“Ame has a new chef,” my girlfriend just told me. “You should review it soon.”
“Where did you hear that?” I asked.
“Tablehopper,” she said.
The routine unfolds at least once a week. A day later, she dropped another morsel from Marcia Gagliardi’s weekly e-column in an email with a link to Heart’s enticing brunch menu. “Duck scrapple — sounds good,” she wrote. Whenever she has food-related news to share, nine times out of ten, Gagliardi’s the source.
I suspect that she is nearly everyone’s source, and I wonder why her column has been so successful. She supplies news, reviews, and gossip in one hefty dose every seven days, a slow stream of information by today’s media standards; she can’t begin to keep up with local food blogs able to post fresh content every few minutes. Likewise, the ubiquity and influence of her weekly missives can’t be attributed to content. After all, most food blogs tell you the same stuff much of the time — who is in, who is out, what is new, and what is hot around the region’s food and drink scene. As tidbits of interest get recycled, posted to social networking sites, and otherwise tossed around, slightly varied versions of the same p.r.-planted stories end up peppering the Internet. While she writes entertaining reviews and amuses with her Page 6-like lines on where Hollywood stars and celebrity chefs end up grubbing when they breeze through town, Gagliardi’s main strengths are her personality as conveyed through her writing and her organizational prowess. Her columns come to your email inbox, and you read them like you would scan through an email. They’re written in an informal, conversational, fun, flirty, personal sort of way. She tells you where she’s been — perhaps a vacation, to Spain or India — and how she’s been — happy, busy, or sick, maybe — and lets you know what tasty treats she’s uncovered in the past week. She arranges the information she provides clearly and effectively. As you scroll down, each regular section comes tagged with a cute little header. There’s a consistent look, appealing feel, and pure readability to it, and that helps define her brand as much as the way she writes.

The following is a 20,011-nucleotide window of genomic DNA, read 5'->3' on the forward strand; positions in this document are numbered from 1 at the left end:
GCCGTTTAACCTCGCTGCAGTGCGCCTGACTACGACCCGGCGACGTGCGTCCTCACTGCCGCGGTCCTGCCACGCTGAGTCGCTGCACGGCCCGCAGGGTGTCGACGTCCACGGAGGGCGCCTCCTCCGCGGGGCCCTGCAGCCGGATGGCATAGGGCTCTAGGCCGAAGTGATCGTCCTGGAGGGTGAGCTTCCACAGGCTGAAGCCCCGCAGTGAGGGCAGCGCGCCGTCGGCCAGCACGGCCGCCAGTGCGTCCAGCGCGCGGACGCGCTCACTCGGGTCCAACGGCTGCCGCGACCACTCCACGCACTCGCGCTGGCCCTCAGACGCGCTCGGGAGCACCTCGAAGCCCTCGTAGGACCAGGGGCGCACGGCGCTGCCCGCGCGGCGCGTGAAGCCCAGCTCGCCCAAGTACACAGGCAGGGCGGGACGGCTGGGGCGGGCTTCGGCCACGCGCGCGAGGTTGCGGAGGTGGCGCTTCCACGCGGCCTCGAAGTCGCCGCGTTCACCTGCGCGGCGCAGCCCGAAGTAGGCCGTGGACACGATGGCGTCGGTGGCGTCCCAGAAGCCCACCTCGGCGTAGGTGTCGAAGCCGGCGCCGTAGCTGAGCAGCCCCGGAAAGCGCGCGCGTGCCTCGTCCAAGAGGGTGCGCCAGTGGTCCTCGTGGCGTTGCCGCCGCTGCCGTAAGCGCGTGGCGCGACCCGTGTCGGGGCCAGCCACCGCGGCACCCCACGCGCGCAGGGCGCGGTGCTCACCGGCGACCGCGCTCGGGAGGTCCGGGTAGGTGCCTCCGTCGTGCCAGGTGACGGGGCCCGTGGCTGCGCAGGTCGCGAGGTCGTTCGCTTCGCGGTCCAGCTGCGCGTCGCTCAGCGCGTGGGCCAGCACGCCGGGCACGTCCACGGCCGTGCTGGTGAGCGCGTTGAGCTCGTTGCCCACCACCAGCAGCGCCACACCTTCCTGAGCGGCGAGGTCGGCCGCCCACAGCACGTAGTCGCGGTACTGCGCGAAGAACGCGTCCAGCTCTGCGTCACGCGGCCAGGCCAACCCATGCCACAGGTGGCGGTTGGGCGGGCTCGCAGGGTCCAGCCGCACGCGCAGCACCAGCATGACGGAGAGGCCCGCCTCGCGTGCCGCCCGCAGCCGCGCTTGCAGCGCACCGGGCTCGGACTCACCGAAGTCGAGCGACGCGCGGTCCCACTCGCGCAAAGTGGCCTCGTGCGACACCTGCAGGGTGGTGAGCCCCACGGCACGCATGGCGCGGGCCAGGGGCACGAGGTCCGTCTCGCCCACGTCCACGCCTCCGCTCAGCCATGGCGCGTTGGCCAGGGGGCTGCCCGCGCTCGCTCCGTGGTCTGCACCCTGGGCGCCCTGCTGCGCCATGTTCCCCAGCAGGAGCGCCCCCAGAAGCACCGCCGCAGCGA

This week, her brand gets a little bigger and somewhat bolder with the release of her debut book, “The Tablehopper’s Guide to Dining and Drinking in San Francisco: Find the Right Spot for Every Occasion.” Because there are so many online forums for restaurants and bar recommendations — like Yelp, Chowhound, and the aforementioned cabal of blogs — the idea of physically publishing such a book (particularly one so focused in scope) feels like a retro endeavor. Furthermore, as Gagliardi herself lays out in the book, the restaurant business is highly changeable, especially in the midst of a wicked recession. Chefs get new gigs. Places shutter, and others spring up. Pop-up restaurants and mobile food carts are tenuous in the first place. Over the course of a year, the city’s food-scape shifts a lot, which is where that weekly e-column comes in handy. The book is a stand-alone summer of 2009 snapshot of one person’s favorite places to eat and booze in San Francisco. Will it be useful, even pertinent, in two or three years?